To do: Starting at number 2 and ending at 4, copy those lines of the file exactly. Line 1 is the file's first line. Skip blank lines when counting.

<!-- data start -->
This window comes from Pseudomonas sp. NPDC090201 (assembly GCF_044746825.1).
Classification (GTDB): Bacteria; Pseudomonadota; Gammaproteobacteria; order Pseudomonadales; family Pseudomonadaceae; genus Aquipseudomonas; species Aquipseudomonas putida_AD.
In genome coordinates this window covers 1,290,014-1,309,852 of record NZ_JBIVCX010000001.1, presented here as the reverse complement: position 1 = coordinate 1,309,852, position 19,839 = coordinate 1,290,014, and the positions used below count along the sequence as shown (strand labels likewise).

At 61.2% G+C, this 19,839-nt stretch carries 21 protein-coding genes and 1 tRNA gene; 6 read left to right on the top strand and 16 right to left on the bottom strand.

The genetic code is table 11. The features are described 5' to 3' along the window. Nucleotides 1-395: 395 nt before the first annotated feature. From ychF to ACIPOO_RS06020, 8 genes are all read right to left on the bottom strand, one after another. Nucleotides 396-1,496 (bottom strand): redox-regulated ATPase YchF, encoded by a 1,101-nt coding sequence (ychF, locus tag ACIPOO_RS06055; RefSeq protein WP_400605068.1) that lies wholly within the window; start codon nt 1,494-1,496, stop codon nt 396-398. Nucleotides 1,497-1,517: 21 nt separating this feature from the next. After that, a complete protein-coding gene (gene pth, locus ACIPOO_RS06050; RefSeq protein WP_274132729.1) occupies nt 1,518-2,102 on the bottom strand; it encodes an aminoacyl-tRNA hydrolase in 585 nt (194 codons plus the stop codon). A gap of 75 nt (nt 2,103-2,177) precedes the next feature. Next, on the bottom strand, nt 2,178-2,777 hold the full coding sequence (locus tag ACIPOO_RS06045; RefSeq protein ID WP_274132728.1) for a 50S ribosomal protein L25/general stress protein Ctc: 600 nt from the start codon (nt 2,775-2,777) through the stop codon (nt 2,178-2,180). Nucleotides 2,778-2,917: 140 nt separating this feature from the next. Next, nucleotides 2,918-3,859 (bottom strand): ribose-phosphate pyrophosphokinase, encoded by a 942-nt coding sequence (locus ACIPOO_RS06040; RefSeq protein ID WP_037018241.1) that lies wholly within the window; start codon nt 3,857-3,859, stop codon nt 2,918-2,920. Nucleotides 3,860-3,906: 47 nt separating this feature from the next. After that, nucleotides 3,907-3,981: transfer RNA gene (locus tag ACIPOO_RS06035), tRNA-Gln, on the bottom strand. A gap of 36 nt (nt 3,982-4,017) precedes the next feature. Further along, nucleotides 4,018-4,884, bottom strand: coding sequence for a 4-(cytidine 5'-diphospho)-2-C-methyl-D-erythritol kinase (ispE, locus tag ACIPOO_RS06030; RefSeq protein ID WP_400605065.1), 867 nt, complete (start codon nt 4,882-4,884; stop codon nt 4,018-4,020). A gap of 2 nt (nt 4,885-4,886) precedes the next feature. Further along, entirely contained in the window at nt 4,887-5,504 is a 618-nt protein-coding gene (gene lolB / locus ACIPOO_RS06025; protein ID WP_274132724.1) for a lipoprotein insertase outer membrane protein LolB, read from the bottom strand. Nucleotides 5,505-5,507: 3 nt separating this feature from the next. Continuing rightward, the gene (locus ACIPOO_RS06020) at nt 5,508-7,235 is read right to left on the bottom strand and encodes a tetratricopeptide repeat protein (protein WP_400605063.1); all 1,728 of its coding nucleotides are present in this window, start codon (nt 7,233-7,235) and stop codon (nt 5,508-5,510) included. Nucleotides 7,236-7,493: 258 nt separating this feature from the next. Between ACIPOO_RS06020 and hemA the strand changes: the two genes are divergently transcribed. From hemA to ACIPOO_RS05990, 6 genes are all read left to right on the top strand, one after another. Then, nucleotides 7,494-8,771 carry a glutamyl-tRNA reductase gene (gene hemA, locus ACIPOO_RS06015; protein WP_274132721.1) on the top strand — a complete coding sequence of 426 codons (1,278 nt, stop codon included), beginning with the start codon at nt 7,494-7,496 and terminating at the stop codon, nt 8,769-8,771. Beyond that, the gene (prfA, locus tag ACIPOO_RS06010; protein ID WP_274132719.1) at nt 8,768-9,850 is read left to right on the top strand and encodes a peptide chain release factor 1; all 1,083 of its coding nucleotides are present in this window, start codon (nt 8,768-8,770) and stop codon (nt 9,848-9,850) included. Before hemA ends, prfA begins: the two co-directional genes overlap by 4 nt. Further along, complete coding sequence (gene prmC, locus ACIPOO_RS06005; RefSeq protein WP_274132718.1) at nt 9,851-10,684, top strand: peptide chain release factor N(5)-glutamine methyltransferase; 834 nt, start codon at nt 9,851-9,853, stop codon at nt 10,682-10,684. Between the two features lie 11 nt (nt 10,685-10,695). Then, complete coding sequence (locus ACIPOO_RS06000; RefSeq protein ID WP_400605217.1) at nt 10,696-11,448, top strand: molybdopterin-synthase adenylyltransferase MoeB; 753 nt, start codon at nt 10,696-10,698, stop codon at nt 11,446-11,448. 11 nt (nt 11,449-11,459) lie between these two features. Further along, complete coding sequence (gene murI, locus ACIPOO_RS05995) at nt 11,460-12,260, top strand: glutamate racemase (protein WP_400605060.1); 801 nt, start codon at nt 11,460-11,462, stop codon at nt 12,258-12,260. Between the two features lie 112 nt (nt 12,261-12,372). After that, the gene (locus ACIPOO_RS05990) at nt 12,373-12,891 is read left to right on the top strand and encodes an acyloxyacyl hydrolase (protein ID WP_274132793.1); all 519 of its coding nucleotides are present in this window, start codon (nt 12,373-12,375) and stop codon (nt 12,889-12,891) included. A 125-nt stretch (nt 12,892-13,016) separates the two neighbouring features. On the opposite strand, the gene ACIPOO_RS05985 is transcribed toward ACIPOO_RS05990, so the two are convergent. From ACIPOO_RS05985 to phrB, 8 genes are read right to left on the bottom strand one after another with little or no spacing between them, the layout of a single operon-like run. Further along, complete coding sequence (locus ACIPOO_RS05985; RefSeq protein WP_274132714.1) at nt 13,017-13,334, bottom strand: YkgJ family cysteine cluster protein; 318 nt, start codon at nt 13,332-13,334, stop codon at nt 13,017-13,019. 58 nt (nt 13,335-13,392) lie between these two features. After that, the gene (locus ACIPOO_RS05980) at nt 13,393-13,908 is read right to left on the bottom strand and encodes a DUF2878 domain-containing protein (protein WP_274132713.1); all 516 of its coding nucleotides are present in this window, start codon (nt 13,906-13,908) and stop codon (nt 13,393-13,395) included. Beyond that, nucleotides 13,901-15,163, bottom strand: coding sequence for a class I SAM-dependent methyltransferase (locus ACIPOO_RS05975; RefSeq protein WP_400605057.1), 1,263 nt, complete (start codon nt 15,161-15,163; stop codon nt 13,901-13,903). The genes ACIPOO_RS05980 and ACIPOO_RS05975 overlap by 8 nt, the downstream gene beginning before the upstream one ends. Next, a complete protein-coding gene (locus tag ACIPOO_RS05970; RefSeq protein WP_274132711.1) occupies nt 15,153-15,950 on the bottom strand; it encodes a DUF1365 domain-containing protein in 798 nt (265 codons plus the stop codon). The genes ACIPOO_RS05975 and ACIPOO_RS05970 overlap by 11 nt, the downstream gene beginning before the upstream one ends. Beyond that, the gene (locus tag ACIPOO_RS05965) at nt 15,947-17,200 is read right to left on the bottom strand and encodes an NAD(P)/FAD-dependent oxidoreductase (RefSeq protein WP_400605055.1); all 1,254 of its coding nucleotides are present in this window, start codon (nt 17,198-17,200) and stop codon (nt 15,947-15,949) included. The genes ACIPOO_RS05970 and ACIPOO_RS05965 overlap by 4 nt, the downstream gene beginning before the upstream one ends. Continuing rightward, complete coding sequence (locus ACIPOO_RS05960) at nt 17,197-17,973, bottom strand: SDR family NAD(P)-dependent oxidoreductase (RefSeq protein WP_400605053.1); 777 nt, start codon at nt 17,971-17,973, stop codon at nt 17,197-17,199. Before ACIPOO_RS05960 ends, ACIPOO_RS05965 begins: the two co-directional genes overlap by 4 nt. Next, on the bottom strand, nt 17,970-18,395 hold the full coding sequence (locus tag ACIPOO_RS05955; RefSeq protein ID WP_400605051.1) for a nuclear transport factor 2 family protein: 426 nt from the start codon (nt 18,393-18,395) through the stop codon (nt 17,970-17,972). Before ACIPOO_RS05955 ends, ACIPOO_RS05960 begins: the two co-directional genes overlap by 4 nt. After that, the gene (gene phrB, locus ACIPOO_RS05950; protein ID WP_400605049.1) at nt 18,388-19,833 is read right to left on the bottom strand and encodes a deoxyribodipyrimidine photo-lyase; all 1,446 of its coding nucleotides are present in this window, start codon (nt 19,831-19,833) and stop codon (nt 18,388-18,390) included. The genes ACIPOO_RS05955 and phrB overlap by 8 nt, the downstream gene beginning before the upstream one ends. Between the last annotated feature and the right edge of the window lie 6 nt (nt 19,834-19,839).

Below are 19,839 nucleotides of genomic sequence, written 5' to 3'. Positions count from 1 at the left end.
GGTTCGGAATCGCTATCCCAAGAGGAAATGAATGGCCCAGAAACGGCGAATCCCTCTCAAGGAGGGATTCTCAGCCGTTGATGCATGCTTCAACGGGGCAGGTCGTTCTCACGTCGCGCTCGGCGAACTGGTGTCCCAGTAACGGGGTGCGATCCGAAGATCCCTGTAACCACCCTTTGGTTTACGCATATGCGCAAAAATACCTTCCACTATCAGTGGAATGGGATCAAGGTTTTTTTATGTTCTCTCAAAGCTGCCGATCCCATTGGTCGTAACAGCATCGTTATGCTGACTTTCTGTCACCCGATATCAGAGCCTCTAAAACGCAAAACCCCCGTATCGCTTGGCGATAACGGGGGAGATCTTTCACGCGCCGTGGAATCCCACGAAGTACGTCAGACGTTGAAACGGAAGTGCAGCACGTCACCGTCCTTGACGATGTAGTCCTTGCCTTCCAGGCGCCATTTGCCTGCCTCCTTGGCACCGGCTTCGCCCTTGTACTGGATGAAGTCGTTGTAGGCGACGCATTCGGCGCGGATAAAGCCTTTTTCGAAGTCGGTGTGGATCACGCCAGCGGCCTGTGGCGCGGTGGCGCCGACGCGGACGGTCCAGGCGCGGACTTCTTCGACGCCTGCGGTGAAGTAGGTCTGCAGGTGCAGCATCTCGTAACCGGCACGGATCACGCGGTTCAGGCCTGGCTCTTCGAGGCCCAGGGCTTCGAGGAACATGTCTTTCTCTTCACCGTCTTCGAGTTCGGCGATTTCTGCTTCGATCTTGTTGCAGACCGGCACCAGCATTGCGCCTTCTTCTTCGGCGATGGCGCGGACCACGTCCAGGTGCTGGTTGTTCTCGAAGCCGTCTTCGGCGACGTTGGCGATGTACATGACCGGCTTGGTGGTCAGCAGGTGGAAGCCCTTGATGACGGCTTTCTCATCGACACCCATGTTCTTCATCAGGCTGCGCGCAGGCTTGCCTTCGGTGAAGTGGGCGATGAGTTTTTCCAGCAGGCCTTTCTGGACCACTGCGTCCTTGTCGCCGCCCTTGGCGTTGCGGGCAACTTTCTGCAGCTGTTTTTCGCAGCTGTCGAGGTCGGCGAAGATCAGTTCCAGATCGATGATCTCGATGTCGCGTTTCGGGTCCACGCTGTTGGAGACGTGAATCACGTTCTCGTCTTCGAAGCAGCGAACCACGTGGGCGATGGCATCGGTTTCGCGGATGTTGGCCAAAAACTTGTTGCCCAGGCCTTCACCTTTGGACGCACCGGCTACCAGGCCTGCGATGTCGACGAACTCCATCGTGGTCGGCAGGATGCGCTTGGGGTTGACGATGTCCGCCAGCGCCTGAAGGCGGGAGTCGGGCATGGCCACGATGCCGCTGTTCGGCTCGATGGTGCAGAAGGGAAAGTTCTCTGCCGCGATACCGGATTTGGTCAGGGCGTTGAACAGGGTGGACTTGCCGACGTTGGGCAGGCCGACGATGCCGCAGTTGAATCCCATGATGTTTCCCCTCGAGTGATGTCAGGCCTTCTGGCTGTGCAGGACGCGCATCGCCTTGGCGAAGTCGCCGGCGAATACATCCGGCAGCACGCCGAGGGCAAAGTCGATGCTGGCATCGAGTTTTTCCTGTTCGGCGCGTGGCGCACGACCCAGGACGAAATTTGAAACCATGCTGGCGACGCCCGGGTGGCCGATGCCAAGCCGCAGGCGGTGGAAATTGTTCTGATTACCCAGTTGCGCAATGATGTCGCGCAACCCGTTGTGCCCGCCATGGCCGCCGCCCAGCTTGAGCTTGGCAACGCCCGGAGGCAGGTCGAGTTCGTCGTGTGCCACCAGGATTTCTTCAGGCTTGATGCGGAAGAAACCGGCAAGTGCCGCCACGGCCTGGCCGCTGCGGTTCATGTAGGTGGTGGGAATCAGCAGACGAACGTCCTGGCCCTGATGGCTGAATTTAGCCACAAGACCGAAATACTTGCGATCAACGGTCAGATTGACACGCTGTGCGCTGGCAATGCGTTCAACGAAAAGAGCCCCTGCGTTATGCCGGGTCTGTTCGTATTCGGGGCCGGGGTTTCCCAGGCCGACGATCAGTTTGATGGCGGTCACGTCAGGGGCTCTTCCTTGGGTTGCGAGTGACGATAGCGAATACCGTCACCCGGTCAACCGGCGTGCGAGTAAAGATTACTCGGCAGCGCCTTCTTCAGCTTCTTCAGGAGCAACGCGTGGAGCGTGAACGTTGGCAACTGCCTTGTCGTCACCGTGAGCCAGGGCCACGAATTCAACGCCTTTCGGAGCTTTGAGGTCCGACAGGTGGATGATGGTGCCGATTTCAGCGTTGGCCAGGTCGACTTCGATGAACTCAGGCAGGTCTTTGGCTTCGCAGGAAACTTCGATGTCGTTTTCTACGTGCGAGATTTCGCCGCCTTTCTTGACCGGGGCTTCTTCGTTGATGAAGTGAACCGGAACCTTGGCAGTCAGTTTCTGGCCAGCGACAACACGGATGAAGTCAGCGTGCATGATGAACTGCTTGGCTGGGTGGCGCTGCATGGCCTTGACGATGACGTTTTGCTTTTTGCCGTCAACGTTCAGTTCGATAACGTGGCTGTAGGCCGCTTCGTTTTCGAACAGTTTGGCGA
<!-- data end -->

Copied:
Classification (GTDB): Bacteria; Pseudomonadota; Gammaproteobacteria; order Pseudomonadales; family Pseudomonadaceae; genus Aquipseudomonas; species Aquipseudomonas putida_AD.
In genome coordinates this window covers 1,290,014-1,309,852 of record NZ_JBIVCX010000001.1, presented here as the reverse complement: position 1 = coordinate 1,309,852, position 19,839 = coordinate 1,290,014, and the positions used below count along the sequence as shown (strand labels likewise).

At 61.2% G+C, this 19,839-nt stretch carries 21 protein-coding genes and 1 tRNA gene; 6 read left to right on the top strand and 16 right to left on the bottom strand.